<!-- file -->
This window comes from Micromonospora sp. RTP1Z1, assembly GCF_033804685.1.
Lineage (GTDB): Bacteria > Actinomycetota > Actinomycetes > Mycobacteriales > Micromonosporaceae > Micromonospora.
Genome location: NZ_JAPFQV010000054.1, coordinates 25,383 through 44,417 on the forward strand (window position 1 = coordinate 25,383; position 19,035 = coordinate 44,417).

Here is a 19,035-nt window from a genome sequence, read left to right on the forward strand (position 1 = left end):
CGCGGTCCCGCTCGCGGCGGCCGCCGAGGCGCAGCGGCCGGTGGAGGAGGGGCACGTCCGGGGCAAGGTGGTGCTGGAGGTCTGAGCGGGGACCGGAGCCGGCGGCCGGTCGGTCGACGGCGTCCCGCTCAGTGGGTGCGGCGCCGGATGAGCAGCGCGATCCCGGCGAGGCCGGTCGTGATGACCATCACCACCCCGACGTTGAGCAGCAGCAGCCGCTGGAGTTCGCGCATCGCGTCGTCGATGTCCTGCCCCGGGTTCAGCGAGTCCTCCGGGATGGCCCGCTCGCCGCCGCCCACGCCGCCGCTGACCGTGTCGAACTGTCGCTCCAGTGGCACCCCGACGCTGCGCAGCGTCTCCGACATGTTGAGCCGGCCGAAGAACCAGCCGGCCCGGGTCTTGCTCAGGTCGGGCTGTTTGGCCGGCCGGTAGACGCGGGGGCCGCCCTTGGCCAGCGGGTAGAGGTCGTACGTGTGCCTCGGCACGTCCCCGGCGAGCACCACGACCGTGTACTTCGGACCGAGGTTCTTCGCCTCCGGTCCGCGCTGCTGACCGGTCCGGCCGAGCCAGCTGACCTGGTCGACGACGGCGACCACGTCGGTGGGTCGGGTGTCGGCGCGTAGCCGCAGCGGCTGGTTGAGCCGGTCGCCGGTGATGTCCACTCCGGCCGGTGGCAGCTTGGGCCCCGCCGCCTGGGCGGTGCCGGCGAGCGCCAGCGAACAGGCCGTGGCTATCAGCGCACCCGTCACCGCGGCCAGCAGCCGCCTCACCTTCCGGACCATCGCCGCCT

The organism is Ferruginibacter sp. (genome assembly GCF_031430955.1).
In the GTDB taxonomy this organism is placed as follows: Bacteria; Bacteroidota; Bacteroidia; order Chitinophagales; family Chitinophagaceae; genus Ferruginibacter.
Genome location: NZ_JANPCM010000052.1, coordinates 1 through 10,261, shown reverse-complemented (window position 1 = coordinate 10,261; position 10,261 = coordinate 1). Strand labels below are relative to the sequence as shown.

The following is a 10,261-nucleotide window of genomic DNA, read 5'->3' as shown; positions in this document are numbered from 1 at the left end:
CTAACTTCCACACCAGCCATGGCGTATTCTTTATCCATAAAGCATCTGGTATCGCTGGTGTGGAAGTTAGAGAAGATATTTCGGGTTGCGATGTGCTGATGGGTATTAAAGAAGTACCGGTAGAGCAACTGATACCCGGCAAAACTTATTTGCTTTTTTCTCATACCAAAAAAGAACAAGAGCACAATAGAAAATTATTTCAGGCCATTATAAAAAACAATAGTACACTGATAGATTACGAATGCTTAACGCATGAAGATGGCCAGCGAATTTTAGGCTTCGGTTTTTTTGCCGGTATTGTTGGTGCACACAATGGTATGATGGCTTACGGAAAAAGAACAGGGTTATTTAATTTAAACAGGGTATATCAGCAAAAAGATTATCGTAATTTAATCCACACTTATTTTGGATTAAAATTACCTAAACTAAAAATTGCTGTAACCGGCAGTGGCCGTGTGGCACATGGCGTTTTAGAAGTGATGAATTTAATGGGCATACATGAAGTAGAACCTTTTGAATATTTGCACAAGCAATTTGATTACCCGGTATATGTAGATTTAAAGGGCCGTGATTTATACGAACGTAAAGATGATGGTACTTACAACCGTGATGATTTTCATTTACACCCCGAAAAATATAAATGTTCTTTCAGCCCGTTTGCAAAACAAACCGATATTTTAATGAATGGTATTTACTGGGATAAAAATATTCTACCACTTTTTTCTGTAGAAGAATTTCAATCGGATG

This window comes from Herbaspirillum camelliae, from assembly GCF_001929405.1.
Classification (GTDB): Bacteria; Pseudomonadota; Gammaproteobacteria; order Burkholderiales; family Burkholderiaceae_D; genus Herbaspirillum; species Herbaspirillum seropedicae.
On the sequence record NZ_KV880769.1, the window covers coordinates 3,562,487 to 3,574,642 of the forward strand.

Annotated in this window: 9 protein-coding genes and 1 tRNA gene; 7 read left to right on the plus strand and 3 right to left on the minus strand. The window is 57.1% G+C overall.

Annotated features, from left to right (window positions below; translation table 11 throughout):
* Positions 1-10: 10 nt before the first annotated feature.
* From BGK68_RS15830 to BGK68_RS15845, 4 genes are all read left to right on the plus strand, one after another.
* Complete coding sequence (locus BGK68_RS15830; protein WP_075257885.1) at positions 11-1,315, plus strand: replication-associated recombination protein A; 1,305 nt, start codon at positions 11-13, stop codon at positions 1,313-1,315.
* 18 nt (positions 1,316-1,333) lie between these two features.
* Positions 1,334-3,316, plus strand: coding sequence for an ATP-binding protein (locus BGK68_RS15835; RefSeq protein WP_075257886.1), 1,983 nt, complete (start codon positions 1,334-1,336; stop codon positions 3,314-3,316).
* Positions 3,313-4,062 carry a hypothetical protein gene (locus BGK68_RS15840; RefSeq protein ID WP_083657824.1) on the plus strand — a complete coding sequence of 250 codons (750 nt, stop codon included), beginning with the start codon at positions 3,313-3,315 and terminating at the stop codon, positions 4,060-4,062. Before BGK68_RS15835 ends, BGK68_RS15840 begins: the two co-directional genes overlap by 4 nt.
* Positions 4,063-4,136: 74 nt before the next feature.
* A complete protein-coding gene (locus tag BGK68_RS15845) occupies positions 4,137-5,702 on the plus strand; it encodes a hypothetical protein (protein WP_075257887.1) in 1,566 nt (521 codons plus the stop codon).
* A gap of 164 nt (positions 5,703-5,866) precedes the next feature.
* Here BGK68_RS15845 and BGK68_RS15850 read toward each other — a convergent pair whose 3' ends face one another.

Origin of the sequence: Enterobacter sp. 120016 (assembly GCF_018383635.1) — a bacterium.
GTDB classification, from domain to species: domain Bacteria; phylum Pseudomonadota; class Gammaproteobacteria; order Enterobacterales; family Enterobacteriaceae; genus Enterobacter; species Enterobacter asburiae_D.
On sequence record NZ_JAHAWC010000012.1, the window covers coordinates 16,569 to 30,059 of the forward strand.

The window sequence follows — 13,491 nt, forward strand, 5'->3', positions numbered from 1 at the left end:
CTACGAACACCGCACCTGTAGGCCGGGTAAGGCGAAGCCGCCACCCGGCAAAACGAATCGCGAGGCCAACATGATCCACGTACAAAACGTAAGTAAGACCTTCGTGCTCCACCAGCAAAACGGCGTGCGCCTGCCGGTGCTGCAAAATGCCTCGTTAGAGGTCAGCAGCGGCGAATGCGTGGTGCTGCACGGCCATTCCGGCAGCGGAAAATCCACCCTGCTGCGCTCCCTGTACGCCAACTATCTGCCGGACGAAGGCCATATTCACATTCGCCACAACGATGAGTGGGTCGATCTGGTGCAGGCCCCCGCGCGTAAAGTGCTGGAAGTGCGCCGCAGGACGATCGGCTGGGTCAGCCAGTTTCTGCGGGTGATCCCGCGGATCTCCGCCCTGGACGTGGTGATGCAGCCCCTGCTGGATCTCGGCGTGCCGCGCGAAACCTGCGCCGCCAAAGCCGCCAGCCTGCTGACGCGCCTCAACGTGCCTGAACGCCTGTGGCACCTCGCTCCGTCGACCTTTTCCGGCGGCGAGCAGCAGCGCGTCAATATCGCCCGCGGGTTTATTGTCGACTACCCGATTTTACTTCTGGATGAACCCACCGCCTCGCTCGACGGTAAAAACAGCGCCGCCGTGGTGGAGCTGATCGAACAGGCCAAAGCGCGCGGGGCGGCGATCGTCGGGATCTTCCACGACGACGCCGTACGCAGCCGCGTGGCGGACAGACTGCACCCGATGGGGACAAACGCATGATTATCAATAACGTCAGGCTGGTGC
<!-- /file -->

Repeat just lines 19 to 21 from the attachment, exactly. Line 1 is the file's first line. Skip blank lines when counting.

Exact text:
* 18 nt (positions 1,316-1,333) lie between these two features.
* Positions 1,334-3,316, plus strand: coding sequence for an ATP-binding protein (locus BGK68_RS15835; RefSeq protein WP_075257886.1), 1,983 nt, complete (start codon positions 1,334-1,336; stop codon positions 3,314-3,316).
* Positions 3,313-4,062 carry a hypothetical protein gene (locus BGK68_RS15840; RefSeq protein ID WP_083657824.1) on the plus strand — a complete coding sequence of 250 codons (750 nt, stop codon included), beginning with the start codon at positions 3,313-3,315 and terminating at the stop codon, positions 4,060-4,062. Before BGK68_RS15835 ends, BGK68_RS15840 begins: the two co-directional genes overlap by 4 nt.